compressive strength test


compressive strength test

      mechanical test measuring the maximum amount of compressive load a material can bear before fracturing. The test piece, usually in the form of a cube, prism, or cylinder, is compressed between the platens of a compression-testing machine by a gradually applied load.

      Brittle materials such as rock, brick, cast iron, and concrete may exhibit great compressive strengths; but ultimately they fracture. The crushing strength of concrete, determined by breaking a cube, and often called the cube strength, reaches values of about 3 tons per square inch, that of granite 10 tons per square inch, and that of cast iron from 25 to 60 tons per square inch.

      Some ductile metals, such as mild steel, have very great compressive strengths; but the actual values are difficult to measure. When a load is applied to a ductile metal, it deforms elastically up to a certain point, and then plastic deformation occurs. Increasing loads may even completely flatten a test piece without any definite fracture occurring, so that no value can be obtained for the compressive strength. The custom of quoting tensile-strength values in these cases is inaccurate but safe, compressive strength being always greater.

* * *


Universalium. 2010.

Look at other dictionaries:

  • Compressive strength — is the capacity of a material or structure to withstand axially directed pushing forces. When the limit of compressive strength is reached, materials are crushed. Concrete can be made to have high compressive strength, e.g. many concrete… …   Wikipedia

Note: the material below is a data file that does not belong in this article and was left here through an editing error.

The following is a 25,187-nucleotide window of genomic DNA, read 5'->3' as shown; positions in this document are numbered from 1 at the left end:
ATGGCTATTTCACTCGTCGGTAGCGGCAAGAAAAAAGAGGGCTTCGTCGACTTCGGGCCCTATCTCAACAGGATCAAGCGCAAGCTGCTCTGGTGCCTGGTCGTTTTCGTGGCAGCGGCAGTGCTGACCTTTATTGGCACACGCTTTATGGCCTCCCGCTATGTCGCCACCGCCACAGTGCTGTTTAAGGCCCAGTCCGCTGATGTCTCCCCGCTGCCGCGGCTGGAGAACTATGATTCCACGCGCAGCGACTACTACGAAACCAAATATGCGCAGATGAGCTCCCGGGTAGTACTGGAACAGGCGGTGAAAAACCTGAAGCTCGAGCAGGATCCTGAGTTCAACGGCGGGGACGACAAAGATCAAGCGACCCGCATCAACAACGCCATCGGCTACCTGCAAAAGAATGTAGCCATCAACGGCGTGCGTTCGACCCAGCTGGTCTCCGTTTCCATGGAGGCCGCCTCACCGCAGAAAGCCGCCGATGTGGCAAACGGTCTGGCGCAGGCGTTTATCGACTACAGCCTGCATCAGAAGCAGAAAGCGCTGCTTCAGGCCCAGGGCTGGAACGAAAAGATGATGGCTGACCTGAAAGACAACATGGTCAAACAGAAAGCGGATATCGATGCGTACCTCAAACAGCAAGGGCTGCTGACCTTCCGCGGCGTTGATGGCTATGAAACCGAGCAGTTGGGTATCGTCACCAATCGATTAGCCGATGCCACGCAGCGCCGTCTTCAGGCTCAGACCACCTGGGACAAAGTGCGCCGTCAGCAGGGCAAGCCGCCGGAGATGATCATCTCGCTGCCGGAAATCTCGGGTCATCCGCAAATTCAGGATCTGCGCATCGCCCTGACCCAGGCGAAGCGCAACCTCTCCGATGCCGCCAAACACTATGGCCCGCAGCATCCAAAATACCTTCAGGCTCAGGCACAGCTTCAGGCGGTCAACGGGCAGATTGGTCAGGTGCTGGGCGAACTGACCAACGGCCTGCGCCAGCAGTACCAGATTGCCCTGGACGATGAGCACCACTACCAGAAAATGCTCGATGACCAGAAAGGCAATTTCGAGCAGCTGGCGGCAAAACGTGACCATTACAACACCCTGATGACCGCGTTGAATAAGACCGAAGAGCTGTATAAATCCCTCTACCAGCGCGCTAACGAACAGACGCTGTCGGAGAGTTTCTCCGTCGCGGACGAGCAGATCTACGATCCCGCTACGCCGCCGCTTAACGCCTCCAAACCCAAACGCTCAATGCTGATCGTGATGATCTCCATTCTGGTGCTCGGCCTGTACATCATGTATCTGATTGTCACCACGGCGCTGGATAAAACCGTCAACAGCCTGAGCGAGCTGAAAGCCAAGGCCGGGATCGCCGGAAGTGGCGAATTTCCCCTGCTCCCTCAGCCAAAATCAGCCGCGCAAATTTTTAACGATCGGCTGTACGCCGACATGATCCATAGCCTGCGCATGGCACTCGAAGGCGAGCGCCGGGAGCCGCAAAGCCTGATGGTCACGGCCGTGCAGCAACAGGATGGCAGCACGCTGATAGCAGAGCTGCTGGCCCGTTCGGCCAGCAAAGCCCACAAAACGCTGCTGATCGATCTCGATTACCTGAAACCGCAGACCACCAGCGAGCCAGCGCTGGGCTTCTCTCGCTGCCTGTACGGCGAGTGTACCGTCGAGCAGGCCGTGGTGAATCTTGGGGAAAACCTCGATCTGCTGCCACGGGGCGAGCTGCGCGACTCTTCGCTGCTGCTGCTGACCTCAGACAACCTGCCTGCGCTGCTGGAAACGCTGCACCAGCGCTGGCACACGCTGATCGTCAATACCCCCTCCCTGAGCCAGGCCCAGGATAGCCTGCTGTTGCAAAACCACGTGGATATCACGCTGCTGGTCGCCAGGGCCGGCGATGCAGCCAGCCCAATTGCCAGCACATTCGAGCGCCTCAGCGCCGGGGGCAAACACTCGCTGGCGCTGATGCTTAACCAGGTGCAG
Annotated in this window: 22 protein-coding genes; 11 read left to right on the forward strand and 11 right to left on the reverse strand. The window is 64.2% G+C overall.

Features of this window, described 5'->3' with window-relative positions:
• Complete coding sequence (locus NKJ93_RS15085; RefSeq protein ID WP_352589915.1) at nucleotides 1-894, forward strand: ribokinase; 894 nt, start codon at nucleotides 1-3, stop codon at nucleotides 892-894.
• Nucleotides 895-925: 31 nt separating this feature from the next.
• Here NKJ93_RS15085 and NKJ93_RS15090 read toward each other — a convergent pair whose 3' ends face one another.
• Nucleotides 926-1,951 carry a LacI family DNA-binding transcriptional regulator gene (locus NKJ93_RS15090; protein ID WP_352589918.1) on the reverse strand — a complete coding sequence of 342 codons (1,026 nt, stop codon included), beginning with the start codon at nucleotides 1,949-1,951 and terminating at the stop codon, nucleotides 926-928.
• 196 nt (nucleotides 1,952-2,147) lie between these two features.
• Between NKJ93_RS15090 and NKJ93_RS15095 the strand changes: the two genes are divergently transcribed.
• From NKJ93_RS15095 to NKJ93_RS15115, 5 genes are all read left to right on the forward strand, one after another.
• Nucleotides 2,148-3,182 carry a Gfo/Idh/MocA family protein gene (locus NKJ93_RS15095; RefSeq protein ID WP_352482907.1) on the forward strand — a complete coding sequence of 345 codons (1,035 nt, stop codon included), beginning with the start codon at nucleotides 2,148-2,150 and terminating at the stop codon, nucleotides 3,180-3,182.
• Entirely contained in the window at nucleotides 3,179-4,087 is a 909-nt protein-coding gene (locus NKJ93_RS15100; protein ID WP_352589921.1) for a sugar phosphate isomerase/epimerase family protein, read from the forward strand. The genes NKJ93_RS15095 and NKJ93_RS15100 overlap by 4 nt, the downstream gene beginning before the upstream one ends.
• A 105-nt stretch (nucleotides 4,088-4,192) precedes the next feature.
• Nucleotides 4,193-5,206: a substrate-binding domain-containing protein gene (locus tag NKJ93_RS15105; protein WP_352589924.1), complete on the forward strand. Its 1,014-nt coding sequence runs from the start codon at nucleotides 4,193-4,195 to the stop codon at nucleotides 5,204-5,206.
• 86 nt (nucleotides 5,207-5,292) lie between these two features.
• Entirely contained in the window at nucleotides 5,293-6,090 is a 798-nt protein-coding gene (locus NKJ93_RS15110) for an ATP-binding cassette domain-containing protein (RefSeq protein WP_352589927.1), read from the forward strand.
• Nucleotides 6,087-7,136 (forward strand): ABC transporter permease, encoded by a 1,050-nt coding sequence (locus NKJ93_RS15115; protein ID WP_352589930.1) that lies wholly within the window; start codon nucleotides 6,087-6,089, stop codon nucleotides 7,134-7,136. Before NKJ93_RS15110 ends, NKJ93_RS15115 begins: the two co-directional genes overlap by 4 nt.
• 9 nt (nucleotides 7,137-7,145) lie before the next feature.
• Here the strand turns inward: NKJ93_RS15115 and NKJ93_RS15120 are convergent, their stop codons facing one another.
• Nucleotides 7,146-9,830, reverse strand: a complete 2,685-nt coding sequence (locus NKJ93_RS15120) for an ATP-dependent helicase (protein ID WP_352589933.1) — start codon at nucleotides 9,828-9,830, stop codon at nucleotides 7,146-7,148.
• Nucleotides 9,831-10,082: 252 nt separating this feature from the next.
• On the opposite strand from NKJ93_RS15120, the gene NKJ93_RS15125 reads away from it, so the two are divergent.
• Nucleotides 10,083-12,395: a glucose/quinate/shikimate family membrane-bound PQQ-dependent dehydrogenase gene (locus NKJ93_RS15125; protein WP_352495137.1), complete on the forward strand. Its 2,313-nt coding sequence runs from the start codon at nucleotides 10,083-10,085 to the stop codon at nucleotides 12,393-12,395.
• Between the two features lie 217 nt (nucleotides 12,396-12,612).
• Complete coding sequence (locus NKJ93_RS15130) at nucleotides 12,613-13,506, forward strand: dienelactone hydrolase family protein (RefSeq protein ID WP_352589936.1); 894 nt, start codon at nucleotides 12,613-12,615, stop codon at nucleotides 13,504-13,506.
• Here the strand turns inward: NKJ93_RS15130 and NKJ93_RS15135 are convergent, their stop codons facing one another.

• Strength of materials — Internal force lines are denser near the hole, a common stress concentration In materials science, the strength of a material is its ability to withstand an applied stress without failure. The applied stress may be tensile, compressive, or shear …   Wikipedia

  • Strength of ships — The strength of ships is a topic of key interest to Naval Architects and shipbuilders. Ships which are built too strong are heavy, slow, and cost extra money to build and operate since they weigh more, whilst ships which are built too weakly… …   Wikipedia

  • Container compression test — The container compression test measures the compressive strength of packages such as boxes, drums, and cans. It usually provides a plot of deformation vs compressive force. It is commonly used to evaluate shipping containers made of corrugated… …   Wikipedia

  • Tensile strength — sigma {UTS}, or S U is the stress at which a material breaks or permanently deforms. Tensile strength is an intensive property and, consequently, does not depend on the size of the test specimen. However, it is dependent on the preparation of the …   Wikipedia

  • Flexural strength — Flexural strength, also known as modulus of rupture, bend strength, or fracture strength,[dubious – discuss] a mechanical parameter for brittle material, is defined as a material s ability to resist deformation under load. The transverse bending… …   Wikipedia

  • Trinity (nuclear test) — For other uses, see Trinity (disambiguation). Trinity The Trinity explosion, 0.016 seconds after detonation. The fireball is about 600 feet (200 m) wide. The black specks silhouetted along the horizon are trees. Information Country… …   Wikipedia

  • materials testing — Introduction       measurement of the characteristics and behaviour of such substances as metals, ceramics, or plastics under various conditions. The data thus obtained can be used in specifying the suitability of materials for various… …   Universalium

  • Properties of concrete — Concrete has relatively high compressive strength, but significantly lower tensile strength, and as such is usually reinforced with materials that are strong in tension (often steel). The elasticity of concrete is relatively constant at low… …   Wikipedia

  • Concrete — This article is about the construction material. For other uses, see Concrete (disambiguation). Outer view of the Roman Pantheon, still the largest unreinforced solid concrete dome.[1] …   Wikipedia


Share the article and excerpts

Direct link
Do a right-click on the link above
and select “Copy Link”

We are using cookies for the best presentation of our site. Continuing to use this site, you agree with this.